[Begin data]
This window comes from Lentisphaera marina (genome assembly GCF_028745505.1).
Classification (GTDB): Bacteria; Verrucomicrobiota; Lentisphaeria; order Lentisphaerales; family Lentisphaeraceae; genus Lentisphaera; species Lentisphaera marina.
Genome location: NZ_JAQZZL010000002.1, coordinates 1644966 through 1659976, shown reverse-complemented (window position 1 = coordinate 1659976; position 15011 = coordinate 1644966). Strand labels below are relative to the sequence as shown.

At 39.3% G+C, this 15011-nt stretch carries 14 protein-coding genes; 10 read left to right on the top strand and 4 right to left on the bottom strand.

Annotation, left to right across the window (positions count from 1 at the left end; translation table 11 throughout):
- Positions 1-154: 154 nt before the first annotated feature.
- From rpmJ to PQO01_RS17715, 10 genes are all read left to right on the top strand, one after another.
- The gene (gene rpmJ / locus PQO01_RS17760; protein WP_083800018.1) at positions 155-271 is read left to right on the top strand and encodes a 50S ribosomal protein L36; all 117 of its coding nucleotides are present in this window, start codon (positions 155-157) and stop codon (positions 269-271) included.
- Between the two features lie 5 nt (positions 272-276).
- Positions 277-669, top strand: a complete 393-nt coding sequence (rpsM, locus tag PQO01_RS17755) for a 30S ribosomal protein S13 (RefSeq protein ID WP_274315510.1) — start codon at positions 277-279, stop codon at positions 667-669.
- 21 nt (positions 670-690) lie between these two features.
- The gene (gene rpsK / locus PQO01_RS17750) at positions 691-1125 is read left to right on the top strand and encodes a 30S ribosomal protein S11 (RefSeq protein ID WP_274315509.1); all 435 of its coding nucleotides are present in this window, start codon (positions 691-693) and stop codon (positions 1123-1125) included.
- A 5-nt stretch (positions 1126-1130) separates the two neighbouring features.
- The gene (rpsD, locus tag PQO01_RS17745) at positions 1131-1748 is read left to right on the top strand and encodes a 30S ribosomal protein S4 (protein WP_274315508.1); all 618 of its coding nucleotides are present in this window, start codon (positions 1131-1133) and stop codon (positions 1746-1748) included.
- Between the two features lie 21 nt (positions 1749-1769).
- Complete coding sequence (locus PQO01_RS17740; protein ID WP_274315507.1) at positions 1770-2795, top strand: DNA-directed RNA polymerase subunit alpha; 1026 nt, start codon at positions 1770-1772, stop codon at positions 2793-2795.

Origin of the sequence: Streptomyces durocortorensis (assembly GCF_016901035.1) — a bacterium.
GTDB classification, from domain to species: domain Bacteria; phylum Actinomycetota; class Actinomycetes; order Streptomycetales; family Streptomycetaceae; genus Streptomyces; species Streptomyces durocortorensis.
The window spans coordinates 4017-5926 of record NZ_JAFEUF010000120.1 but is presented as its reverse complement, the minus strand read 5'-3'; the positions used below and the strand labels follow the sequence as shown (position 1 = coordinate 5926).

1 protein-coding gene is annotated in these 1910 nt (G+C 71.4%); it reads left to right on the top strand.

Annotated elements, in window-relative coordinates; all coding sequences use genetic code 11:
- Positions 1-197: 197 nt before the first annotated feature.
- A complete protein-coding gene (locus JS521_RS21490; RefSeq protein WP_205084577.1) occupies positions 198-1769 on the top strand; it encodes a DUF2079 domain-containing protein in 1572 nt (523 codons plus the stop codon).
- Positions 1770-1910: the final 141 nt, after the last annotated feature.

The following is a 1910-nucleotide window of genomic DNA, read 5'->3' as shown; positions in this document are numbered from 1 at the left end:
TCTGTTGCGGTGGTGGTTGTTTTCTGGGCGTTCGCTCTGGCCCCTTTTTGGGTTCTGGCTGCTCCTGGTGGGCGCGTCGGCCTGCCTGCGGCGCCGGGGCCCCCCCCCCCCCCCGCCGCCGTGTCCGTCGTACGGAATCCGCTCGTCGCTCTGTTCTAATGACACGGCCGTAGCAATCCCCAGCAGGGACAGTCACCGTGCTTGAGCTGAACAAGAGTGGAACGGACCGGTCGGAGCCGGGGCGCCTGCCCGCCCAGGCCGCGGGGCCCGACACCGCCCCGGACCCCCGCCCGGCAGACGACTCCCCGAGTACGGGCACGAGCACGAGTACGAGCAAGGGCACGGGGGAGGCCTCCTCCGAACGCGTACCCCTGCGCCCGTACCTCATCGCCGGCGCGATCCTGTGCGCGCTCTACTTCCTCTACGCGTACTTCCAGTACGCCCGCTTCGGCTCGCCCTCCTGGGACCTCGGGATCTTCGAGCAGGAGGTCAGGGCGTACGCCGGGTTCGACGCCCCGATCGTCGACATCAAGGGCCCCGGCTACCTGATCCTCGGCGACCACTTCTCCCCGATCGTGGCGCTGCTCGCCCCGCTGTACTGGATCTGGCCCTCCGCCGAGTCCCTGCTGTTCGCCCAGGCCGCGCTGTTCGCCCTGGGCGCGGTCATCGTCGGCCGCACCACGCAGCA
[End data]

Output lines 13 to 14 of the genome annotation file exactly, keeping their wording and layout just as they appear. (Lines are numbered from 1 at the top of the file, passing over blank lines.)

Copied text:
- A 5-nt stretch (positions 1126-1130) separates the two neighbouring features.
- The gene (rpsD, locus tag PQO01_RS17745) at positions 1131-1748 is read left to right on the top strand and encodes a 30S ribosomal protein S4 (protein WP_274315508.1); all 618 of its coding nucleotides are present in this window, start codon (positions 1131-1133) and stop codon (positions 1746-1748) included.